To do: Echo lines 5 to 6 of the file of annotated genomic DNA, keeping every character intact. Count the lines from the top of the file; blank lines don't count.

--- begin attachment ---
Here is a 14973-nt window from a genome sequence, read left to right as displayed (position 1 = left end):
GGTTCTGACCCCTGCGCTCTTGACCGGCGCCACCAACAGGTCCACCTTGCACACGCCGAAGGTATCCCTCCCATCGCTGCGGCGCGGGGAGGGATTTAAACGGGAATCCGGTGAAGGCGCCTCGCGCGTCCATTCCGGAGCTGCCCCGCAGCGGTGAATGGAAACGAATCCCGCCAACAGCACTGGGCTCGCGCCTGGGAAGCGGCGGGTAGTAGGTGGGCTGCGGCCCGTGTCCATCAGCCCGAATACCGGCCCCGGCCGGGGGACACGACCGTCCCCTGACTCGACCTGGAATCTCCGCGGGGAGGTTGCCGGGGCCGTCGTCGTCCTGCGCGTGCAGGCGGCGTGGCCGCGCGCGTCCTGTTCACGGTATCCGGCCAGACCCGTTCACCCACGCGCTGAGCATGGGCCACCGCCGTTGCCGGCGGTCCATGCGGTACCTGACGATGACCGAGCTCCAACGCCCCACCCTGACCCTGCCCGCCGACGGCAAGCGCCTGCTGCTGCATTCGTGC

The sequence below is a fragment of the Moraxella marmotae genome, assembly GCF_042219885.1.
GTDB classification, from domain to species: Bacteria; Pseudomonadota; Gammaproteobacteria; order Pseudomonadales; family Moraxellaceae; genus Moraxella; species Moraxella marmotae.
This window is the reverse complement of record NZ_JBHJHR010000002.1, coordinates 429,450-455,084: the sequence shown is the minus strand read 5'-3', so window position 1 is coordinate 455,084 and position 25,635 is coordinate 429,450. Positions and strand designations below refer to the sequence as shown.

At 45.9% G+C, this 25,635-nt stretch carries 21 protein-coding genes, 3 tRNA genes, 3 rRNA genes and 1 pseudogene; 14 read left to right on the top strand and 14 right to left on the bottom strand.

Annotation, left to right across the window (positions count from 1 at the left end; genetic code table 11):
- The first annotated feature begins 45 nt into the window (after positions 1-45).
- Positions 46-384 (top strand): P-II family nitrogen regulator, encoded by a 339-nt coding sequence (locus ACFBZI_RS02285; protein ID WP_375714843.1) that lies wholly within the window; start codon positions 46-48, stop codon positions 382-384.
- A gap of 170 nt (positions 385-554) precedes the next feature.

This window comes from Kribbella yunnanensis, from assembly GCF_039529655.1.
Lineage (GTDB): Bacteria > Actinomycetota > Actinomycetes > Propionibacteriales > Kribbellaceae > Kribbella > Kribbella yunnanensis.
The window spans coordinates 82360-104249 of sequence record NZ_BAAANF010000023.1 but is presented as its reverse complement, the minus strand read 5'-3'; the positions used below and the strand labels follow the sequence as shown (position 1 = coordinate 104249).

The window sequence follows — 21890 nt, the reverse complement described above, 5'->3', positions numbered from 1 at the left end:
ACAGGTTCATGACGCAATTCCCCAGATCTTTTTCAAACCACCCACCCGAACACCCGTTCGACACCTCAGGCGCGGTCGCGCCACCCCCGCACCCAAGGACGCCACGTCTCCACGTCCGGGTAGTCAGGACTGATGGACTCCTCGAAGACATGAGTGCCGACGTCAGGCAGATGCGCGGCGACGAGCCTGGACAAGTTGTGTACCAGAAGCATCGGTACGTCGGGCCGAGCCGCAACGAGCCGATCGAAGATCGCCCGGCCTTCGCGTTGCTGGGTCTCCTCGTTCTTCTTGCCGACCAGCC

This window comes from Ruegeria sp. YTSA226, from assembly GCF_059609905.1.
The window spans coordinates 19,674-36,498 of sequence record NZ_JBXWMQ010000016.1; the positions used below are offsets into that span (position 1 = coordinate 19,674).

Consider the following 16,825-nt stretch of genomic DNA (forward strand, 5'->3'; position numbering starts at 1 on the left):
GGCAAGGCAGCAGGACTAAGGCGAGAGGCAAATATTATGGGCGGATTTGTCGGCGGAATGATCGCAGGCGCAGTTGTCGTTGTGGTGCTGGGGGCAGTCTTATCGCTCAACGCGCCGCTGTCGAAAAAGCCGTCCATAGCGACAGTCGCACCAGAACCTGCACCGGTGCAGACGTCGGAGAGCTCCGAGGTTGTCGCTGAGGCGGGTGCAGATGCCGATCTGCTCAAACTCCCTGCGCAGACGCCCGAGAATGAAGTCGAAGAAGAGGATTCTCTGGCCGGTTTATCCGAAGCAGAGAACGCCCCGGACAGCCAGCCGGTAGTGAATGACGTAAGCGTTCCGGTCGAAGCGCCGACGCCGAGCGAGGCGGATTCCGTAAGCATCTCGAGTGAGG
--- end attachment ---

This window is the reverse complement of record NZ_JBHJHR010000002.1, coordinates 429,450-455,084: the sequence shown is the minus strand read 5'-3', so window position 1 is coordinate 455,084 and position 25,635 is coordinate 429,450. Positions and strand designations below refer to the sequence as shown.

At 45.9% G+C, this 25,635-nt stretch carries 21 protein-coding genes, 3 tRNA genes, 3 rRNA genes and 1 pseudogene; 14 read left to right on the top strand and 14 right to left on the bottom strand.